Mark Bovey is Associate Professor in Printmaking at the Nova Scotia College of Art and Design in Halifax, Nova Scotia, Canada (2004– present). Previously, he taught at Queens University for five years, at UBC Okanagan, and at Mount Allison University. He received his MFA in Printmaking from the University of Alberta, Edmonton Canada in 1992 and his BFA (1989) and BEd (Artist is the Community Education ACE) (1997) from Queen’s University in Kingston Ontario Canada. His practice and teaching ranges from traditional printmaking methods (combinations of Intaglio, lithography, screen printing, and woodcut) to digital, post-digital and print installations that incorporate digital video projection components.
His work has represented Canada internationally in juried biennial and triennial exhibitions in 19 nations worldwide since 1998, winning prizes at the Seoul Space Biennial 2008, Seoul Korea; Kochi Triennial 2007, Kochi Japan; Canadian Juried Travelling Exhibition Sense of Place 2009. He has exhibited in solo and group exhibitions nationally and internationally and been invited to 17 curatorial projects, including projects in Poland, Hungary, the United States, Canada and recently in Egypt. He has been invited to organize international exhibitions of work by Canadian artists in China and Russia and was awarded the top curatorial prize in 2009 at the 6th International Biennial of Printmaking in Novosibirsk, Russia, for the exhibition, Landscapes of Decay and Renewal in Canadian Contemporary Printmaking. In 2016–2018 and 2020 he represented Canada at the International Academic Printmaking Alliance (IAPA). The exhibition and symposium took place in the Peoples Ancestral Temple. This was the first exhibition of contemporary art inside Beijing’s Ancient Forbidden City.
Images of current and past research referenced below are available on my website:
As a descendant of colonial settlers living on turtle island, lands taken for the powers of the western world, who also looks through the lens of the medium of printmaking, my research starts by asking if the images of the printed past can reveal or help us better understand our problematic past. How have images— fragments as knowledge or technologies— now amassed in archives, shaped or mis-shaped the human experiment? Can images, as material culture, be recombined into new visual contexts, and across media platforms to arrive at new ways of seeing and knowing our past? When images are recovered from analog or electronic archives and composed into new contexts, can the meaning shift within the new context? What is uncovered by the poetic play, collision or compression back through the printing matrix?
My recent work involves utilizing images collected from an array of archives including the British Library in London, UK, and Mitchell Library in Sydney, AU. One decaying volume of Cyclopedic metal plate engravings, printed between 1802 and 1819 (Rees) I bought in 2014 has been deconstructed, and printed onto multiple times in transparent layers of colour using stone lithographic means. The pages were then sewn into two-page spreads and laid out on the floor to suggest a visual quilt of knowledge and as a bed for an exhibition in Lodž, Poland, that explored the history of printmaking and textiles. The pages have also been digitized at high resolution, altered and set against photos of cloudscapes. The portfolio of 20 images titled Pages of the Skies is intended to give the historical documents back to nature metaphorically. The process is about symbolically problematizing the residue of colonial histories that have brought us to the brink of environmental demise.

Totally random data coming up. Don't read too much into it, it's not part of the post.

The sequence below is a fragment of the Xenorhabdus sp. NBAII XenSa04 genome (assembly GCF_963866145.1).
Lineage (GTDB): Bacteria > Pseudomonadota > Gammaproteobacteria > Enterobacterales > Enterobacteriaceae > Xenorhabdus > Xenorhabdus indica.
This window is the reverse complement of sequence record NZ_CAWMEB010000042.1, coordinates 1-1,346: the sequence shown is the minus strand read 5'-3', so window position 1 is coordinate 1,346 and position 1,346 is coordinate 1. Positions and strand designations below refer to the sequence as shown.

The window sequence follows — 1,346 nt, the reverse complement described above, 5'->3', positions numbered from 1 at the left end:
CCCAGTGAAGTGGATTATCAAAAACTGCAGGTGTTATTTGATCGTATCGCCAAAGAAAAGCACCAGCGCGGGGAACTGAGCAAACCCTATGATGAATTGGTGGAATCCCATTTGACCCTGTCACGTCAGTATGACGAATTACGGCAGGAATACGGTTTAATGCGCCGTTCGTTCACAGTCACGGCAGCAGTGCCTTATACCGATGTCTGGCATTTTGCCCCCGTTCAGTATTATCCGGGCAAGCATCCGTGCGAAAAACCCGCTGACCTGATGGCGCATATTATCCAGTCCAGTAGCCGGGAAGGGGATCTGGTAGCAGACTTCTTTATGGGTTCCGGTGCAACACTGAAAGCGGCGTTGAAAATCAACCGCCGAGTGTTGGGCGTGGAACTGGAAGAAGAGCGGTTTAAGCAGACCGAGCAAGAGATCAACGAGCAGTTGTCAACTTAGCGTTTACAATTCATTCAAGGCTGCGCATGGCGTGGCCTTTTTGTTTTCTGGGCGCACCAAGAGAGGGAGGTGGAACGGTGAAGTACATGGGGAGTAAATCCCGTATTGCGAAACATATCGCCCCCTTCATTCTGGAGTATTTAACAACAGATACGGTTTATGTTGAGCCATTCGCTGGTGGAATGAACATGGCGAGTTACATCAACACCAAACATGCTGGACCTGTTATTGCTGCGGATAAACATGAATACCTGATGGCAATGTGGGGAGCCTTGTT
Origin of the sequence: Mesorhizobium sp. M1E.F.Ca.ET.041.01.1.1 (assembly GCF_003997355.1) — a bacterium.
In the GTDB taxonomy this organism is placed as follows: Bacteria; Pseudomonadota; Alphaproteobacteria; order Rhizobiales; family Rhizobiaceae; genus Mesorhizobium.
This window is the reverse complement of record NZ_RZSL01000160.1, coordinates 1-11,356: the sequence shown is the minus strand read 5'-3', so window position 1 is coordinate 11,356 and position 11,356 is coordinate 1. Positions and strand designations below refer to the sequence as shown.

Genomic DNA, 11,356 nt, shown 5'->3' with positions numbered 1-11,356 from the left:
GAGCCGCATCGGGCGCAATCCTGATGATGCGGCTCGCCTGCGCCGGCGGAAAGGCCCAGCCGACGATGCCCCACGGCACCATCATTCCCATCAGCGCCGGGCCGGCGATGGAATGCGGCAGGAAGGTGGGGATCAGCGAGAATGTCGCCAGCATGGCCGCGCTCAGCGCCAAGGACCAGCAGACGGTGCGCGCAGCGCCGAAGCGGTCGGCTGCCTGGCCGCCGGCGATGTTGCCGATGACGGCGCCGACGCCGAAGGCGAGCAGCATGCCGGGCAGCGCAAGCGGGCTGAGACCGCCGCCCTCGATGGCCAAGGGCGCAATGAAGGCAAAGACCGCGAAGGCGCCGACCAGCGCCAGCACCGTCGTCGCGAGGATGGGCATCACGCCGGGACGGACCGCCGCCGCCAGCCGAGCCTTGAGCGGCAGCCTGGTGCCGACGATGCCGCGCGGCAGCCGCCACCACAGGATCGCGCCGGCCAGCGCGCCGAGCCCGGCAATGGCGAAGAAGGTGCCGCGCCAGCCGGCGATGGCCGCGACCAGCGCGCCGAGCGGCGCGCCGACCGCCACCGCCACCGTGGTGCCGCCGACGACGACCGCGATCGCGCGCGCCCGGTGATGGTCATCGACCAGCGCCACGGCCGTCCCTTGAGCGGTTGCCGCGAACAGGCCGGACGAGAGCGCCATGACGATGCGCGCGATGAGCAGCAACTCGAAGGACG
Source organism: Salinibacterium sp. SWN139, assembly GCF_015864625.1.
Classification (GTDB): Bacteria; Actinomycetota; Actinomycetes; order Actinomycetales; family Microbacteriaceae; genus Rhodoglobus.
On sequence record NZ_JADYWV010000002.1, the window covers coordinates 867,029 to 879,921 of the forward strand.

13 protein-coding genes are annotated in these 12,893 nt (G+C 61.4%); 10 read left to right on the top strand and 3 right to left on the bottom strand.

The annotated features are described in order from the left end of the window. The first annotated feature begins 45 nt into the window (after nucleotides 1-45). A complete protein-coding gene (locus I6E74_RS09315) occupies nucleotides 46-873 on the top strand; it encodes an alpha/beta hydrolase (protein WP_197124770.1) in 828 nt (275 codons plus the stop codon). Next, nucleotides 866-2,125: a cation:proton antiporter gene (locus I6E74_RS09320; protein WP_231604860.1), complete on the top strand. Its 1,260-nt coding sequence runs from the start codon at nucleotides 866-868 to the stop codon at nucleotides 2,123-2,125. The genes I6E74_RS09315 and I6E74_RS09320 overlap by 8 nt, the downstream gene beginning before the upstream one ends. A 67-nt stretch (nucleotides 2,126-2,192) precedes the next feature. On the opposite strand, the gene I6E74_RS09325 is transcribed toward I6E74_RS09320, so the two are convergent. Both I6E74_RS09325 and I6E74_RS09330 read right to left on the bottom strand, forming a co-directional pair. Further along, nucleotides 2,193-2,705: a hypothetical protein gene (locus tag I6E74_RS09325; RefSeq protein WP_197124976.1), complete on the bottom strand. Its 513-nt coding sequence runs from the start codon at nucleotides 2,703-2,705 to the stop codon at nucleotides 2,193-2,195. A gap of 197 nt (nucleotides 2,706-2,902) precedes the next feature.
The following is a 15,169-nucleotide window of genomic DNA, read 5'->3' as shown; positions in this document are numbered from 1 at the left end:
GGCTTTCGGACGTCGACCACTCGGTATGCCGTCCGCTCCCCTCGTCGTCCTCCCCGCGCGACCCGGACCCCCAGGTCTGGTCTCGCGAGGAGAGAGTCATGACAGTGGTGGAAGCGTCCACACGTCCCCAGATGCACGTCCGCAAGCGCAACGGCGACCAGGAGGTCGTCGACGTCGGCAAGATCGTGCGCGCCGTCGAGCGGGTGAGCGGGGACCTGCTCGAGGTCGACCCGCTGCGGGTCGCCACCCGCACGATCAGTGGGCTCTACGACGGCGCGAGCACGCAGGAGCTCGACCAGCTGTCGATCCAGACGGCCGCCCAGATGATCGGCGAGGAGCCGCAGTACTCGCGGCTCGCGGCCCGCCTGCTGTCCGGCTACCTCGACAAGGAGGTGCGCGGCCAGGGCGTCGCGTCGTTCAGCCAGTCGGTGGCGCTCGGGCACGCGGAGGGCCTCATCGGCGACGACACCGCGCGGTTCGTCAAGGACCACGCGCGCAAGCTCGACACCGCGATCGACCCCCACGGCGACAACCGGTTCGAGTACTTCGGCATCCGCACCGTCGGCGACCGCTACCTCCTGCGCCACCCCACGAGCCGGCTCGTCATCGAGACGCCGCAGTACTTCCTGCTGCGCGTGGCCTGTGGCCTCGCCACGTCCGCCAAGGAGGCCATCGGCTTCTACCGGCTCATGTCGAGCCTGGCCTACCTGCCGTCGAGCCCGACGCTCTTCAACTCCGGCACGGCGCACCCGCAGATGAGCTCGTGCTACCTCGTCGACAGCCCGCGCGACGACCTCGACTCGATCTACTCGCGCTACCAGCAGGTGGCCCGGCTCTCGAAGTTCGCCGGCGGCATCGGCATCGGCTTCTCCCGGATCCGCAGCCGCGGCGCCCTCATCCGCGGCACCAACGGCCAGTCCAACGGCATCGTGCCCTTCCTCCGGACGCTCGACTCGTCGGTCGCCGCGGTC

The Stone Wall for Alexandrina Project involves building a hyper-real printed wall of lithographic stones with the images recombined on them. The wall will be adhered to the actual wall in the Library of Alexandrina in Egypt. The stones, which hold a special place for lithographic printers, are capable of holding hundreds of images over time but were also used to build temples. The integration of ideas of knowledge control with and within architecture as monuments for conquerors, now seems conspicuous in relation to current humanitarian and environmental need. If research goes as planned the wall will also have video projections of water and fire that will suggest that the wall is being breached by the forces of nature brought forced to destruction by human greed. The virtual expression is both ironic and emblematic of all the technologies that came before and are represented on and in the wall as this wall is capable of being moved with ease and appear almost anywhere.
Noted exhibitions include Last Frontier 2012 at the Art Gallery of Nova Scotia, Canada, A New World 2013 at the Modem Center for Contemporary Art in Debrecen, Hungary, Resonance 2015 at the Shengzhi Art Centre in Beijing’s 798 Art District in Beijing, China, and the 2016– 2018 and 2020 International Academic Printmaking Alliance (IAPA) Exhibitions, in Beijing and Jingdezhen, China. In 2020, work will be exhibited in the Okanagan Print Triennial in Vernon, BC, Canada and was invited to the Exhibition Anthem: 15 Expressions of Canadian Identity. The first stop is at the Canadian Language Museum in Toronto, Canada, 2021 and a show at the Library of Alexandrina, Alexandria, Egypt in 2022.
Works are in numerous collections that include the Canadian Foreign Affairs Visual Art Collection, Ottawa, Ontario; Kennesaw Museum of Art, Kennesaw, Georgia; The Art Gallery of Nova Scotia, Halifax, Nova Scotia; Tama Arts University Gallery, Tokyo, Japan; University of New South Wales, Sydney, Australia; Beijing Museum of Fine Art, and the Shengzhi Art Centre in Beijing’s 798 Art District, Beijing, China.